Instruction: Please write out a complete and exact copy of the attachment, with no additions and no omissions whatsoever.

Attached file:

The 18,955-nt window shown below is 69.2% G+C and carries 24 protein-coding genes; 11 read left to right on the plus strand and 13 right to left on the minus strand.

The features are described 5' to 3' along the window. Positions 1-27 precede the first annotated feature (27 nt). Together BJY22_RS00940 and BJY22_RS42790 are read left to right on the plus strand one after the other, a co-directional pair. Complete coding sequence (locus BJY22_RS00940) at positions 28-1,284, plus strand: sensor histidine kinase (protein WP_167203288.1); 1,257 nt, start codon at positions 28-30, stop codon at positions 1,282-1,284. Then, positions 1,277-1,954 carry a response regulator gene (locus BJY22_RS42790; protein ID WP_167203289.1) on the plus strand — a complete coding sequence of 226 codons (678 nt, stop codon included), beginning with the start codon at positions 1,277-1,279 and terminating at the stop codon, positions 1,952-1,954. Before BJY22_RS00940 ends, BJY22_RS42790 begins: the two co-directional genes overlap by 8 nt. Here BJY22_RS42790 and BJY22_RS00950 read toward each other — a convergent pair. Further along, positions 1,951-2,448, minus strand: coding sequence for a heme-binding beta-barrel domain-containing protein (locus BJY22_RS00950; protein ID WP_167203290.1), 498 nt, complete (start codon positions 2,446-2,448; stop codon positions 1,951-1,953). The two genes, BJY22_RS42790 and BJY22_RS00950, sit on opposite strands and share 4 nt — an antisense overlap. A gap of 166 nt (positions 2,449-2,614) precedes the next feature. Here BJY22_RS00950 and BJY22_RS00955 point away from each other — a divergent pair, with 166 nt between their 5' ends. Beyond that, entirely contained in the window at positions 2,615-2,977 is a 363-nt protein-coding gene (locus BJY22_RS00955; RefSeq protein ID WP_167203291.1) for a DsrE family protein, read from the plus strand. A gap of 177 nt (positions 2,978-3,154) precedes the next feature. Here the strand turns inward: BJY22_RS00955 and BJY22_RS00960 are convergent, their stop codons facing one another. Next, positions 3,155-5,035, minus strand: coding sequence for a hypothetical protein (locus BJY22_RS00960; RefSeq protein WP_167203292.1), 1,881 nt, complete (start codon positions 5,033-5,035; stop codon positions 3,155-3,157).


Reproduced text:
The 18,955-nt window shown below is 69.2% G+C and carries 24 protein-coding genes; 11 read left to right on the plus strand and 13 right to left on the minus strand.

The features are described 5' to 3' along the window. Positions 1-27 precede the first annotated feature (27 nt). Together BJY22_RS00940 and BJY22_RS42790 are read left to right on the plus strand one after the other, a co-directional pair. Complete coding sequence (locus BJY22_RS00940) at positions 28-1,284, plus strand: sensor histidine kinase (protein WP_167203288.1); 1,257 nt, start codon at positions 28-30, stop codon at positions 1,282-1,284. Then, positions 1,277-1,954 carry a response regulator gene (locus BJY22_RS42790; protein ID WP_167203289.1) on the plus strand — a complete coding sequence of 226 codons (678 nt, stop codon included), beginning with the start codon at positions 1,277-1,279 and terminating at the stop codon, positions 1,952-1,954. Before BJY22_RS00940 ends, BJY22_RS42790 begins: the two co-directional genes overlap by 8 nt. Here BJY22_RS42790 and BJY22_RS00950 read toward each other — a convergent pair. Further along, positions 1,951-2,448, minus strand: coding sequence for a heme-binding beta-barrel domain-containing protein (locus BJY22_RS00950; protein ID WP_167203290.1), 498 nt, complete (start codon positions 2,446-2,448; stop codon positions 1,951-1,953). The two genes, BJY22_RS42790 and BJY22_RS00950, sit on opposite strands and share 4 nt — an antisense overlap. A gap of 166 nt (positions 2,449-2,614) precedes the next feature. Here BJY22_RS00950 and BJY22_RS00955 point away from each other — a divergent pair, with 166 nt between their 5' ends. Beyond that, entirely contained in the window at positions 2,615-2,977 is a 363-nt protein-coding gene (locus BJY22_RS00955; RefSeq protein ID WP_167203291.1) for a DsrE family protein, read from the plus strand. A gap of 177 nt (positions 2,978-3,154) precedes the next feature. Here the strand turns inward: BJY22_RS00955 and BJY22_RS00960 are convergent, their stop codons facing one another. Next, positions 3,155-5,035, minus strand: coding sequence for a hypothetical protein (locus BJY22_RS00960; RefSeq protein WP_167203292.1), 1,881 nt, complete (start codon positions 5,033-5,035; stop codon positions 3,155-3,157).